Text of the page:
Pathway Impact: KIPP DC’s New Theatre Culture

Thespians from KIPP DC in their production of Chicago

Increasing theatre access for students, educators, schools, and communities around the country is a top priority for the Educational Theatre Foundation (ETF). The Pathway grant program helps makes it a reality, providing high school theatre programs with $10,000 to produce a play or musical rooted in racial equity, hire professionals of color to mentor students, and encourage conversations about race and inequality issues.

As part of the 2023-24 program, five schools were awarded the grant, including KIPP DC College Preparatory. ETF chatted with theatre director Elena Muzzi to learn how Pathway is affecting the school’s theatre program.

Keeping a Theatre Program Afloat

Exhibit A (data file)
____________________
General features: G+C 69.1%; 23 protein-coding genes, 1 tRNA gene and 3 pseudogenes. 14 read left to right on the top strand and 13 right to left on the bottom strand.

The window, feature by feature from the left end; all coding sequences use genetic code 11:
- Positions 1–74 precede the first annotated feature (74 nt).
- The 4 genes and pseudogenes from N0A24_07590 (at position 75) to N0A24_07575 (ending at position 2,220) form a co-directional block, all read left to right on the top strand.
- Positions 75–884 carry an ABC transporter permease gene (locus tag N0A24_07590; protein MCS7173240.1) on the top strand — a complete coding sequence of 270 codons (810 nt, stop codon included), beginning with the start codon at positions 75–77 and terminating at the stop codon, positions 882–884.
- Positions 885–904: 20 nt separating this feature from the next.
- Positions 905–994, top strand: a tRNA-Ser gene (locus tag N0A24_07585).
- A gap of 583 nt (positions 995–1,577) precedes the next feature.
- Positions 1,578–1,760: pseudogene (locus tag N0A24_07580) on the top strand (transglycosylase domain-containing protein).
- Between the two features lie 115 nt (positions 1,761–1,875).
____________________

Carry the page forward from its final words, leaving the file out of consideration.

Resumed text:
Now in its eighth year, the KIPP DC theatre program has seen growth and success, but it hasn’t been without its share of challenges. “Last year, our theatre director moved on. I wasn’t planning on taking this position, but I was very concerned that if the right person didn’t take over, it might not continue to thrive,” Muzzi says.

Instead, Muzzi stepped in, and after finding out about the Pathway program, applied. “It’s been really helpful having the grant because funding for the theatre program is limited compared to larger programs in the country.”

A theatre mentor working with KIPP DC Thespians in their rehearsals for Chicago.

The Impact of the Pathway Grant

The goal of the Pathway program is to provide schools with the funding needed to enhance the impact of theatre education. For KIPP, it’s enhanced the experience for students and staff as they prepare to open their production of Chicago: Teen Edition, whose rights were donated by Concord Theatricals.

Mentors, Coaching, and Inspiration

One of the first priorities for Muzzi was bringing in training for her students. This included vocal coaching, choreography training, which students used to create their own dance routines, and technical support, with many of these roles being filled by alumni.